Just wanted to take time out from my dissertation work (yep, still working on it) to wish everyone a wonderful 2020. May all your resolutions hold till February at least!
A beloved, albeit ambivalent, saying about Vienna goes: “When the world ends, I’m heading to Vienna, everything there happens 50 years later.” Actually, the jury is out on whether the original statement predicted it would take Vienna 10 or 50 years longer to end and whether the Austrian who declared it was the composer Gustav Mahler or the satirist Karl Kraus. Regardless of who the sage was, and however long Vienna would need to catch up with the rest of the world, it is exactly this saying that came to mind yesterday evening while dining at the Pfarrwirt.
What you won’t see when you visit the convenient online-reservations section of Pfarrwirt’s professionally done website is any indication that this restaurant has a smoking and non-smoking section and has reserved the superior seating for the friends of Phillip Morris. The reservation form poses all the necessary questions EXCEPT a preference for smoking or non-smoking.
In fact, nothing, NOTHING, on the carefully crafted website, complete with a gallery of room-by-room photos, gives any visual or written indication that your dining experience will begin by navigating through a hanging cloud of fumes to arrive at the non-descript back room sectioned off for non-smokers. Assuming, of course, you are lucky enough after-the-fact to secure a non-smoking table. (Unfortunately, we weren’t).
Immediately upon detecting (smelling) our dire reservation mistake two minutes after being seated at our first charming table, the staff was professional enough (or accustomed to such last-minute requests by unpleasantly surprised guests?) to swiftly re-situate us to an alternative table directly outside of the glassed-in, far smaller, non-smoking section (which, not surprisingly, was full). This new table was where hope went to die. Instead, of counting our losses and high-tailing it out of there, we recklessly remained seated and ordered, falsely believing that the two bouncing, bright-eyed 6-month olds at each of the tables next to us would guarantee a smoke-free evening.
Ten feet away, three perniciously determined nicotine addicts worked their tobacco-stained way through enough Marlboros to make up for every non-smoking diner present.
The Pfarrwirt boasts that it is Vienna’s oldest restaurant. Nestled in an enchanting, cobble-stoned square beside a picturesque church more than seven centuries (!) old, I don’t doubt that it’s true. The whole locale oozes in so much Old-World charm, you want to bundle it up and preserve it on the front cover a Christmas greeting card. Assuming, of course, that you don’t mind if the golden-winged cherubs wishing you “Good Cheer” all have Pall Malls dangling from their pouty, angelic lips.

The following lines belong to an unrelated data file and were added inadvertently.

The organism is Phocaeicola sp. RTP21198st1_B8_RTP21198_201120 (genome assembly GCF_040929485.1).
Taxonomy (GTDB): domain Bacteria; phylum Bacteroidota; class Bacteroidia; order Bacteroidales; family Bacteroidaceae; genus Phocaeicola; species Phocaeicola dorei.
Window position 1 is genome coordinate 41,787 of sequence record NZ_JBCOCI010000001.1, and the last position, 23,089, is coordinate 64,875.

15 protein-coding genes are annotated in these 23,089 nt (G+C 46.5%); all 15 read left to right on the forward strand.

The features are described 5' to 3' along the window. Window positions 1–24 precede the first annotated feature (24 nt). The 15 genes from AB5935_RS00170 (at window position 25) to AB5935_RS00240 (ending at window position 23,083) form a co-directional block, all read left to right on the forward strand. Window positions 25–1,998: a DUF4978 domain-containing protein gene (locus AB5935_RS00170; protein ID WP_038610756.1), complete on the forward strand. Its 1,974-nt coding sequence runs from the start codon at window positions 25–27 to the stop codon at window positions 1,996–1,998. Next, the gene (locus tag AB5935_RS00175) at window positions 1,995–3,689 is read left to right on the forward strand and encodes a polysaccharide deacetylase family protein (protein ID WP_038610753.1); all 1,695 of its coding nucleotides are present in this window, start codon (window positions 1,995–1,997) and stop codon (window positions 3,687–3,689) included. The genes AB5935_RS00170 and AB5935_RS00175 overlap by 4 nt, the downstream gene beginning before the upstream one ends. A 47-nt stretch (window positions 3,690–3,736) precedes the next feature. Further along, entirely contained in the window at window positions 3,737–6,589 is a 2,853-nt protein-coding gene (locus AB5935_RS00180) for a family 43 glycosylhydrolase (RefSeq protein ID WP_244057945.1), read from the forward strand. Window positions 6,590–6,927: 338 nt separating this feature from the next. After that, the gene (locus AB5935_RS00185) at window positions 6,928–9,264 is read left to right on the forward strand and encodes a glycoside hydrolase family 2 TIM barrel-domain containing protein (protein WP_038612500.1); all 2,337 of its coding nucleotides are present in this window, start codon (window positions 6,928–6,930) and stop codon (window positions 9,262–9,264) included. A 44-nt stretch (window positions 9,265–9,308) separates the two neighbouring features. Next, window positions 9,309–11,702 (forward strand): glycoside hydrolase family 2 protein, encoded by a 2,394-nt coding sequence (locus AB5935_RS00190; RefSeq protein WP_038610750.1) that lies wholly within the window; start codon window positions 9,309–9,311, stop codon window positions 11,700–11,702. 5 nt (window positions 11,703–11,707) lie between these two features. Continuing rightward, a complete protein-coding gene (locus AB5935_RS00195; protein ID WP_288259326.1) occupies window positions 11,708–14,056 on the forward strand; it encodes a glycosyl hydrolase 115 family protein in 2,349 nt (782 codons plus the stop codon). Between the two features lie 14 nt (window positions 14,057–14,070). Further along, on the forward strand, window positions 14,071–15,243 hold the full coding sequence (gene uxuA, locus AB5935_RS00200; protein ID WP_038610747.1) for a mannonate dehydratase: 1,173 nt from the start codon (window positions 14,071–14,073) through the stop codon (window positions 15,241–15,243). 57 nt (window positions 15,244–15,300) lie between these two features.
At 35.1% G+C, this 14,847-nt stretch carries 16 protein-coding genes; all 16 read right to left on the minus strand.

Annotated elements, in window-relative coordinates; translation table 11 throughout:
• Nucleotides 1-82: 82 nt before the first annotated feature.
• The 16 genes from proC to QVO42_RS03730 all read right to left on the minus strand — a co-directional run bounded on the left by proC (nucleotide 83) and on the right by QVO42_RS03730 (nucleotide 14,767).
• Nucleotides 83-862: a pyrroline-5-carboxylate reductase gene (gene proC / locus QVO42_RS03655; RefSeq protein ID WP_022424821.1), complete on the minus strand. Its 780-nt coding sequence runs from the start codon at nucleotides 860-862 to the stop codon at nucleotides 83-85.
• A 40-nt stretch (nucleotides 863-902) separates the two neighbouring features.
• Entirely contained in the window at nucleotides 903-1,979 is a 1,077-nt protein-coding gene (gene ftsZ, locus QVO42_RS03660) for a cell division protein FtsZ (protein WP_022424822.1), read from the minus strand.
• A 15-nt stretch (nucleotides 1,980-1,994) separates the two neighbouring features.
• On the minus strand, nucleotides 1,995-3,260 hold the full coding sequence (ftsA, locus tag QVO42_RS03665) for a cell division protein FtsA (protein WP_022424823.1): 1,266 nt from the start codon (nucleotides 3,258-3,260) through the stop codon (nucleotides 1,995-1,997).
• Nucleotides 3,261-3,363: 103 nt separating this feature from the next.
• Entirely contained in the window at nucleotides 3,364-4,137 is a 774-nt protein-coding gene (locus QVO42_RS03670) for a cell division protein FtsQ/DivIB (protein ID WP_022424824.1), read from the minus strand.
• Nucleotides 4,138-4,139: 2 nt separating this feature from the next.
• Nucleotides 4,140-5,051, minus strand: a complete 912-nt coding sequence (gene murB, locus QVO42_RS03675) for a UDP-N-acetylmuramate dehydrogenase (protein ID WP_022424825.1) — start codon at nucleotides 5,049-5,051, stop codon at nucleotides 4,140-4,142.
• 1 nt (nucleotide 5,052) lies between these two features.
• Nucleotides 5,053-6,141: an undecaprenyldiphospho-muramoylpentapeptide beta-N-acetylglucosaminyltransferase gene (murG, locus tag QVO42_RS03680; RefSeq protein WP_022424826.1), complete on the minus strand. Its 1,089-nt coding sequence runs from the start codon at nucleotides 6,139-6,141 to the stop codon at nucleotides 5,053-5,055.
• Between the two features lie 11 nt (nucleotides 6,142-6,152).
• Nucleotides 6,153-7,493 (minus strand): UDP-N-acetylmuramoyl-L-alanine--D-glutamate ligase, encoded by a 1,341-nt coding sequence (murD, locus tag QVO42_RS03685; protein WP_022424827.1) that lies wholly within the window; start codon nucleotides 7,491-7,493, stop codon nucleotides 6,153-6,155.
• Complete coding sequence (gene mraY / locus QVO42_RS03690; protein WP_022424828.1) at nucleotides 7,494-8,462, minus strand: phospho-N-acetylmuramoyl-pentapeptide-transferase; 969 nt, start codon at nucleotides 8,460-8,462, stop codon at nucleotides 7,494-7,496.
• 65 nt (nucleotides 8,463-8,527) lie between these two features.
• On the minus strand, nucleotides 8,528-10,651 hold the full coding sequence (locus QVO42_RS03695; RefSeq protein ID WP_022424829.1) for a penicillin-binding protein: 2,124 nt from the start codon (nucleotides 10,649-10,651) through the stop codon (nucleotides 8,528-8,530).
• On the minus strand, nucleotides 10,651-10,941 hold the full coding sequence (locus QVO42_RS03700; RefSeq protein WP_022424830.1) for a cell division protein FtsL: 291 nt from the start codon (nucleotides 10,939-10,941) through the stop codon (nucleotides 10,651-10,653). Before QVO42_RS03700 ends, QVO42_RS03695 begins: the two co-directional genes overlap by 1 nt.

When you go out to dinner, and particularly when you are entertaining guests from abroad, you really want three things from your restaurant of choice: 1) savory meals (and quality wine) 2) professional staff and; 3) an atmosphere that imbues you with the sense that everything has come together in effortless perfection.
Pfarrwirt achieves the first two of the three. The food was good (not great but good – though the chocolate mousse was great), the wine selection okay, the staff attentive but not overbearing (though when I kindly suggested a smoking/non-smoking button option on the website, our waiter seemed to imply it was my mistake for not mentioning my preference in the “Your message to us” box at the end of the page), but when the place reeks of cigarette stench so stifling that every non-smoking diner feels asphyxiated, no stretch of the imagination can describe the dining experience as “imbuing a sense of effortless perfection coming together.” In fact, if you venture to close your eyes in an attempt to grant them a temporary break from the stinging fumes, rather than the fine aroma of Schnitzel inspiring illusions of a visit to one of the city’s best restaurants, the pestilent odor of Lucky Strikes conjures up images of a fenced-in courtyard of a high-security prison facility. With main courses ranging in price from 12 to 30 Euros, you expect a high quality dining experience that will be impossible for Pfarrwirt to ever achieve as long as it persists in allowing a nicotine haze to permeate its air, penetrate its food, and invariably taint what-could-have-otherwise-been a (positively) memorable experience.
Two out of three ain’t bad, but it ain’t nearly good enough. In fact, in this case, it was highly disappointing.
For a restaurant that once had a smoking section and then decided it was time to go completely smoke-free, check out a local favorite – the Schöne Perle. No, it is not Vienna’s oldest restaurant and it does not look so quaint that it belongs on a Christmas card, but you will be guaranteed good food, good service, and a smoke-free atmosphere. (Reservations recommended). Save room for the Susi Torte for dessert. Decadence embodied. Usually one serving with forks for everyone is the way to go!
Hoping everyone had a great “slide” into the New Year and wishing you all in 2018 happiness, fulfillment, and plenty of quality time with good friends and great books.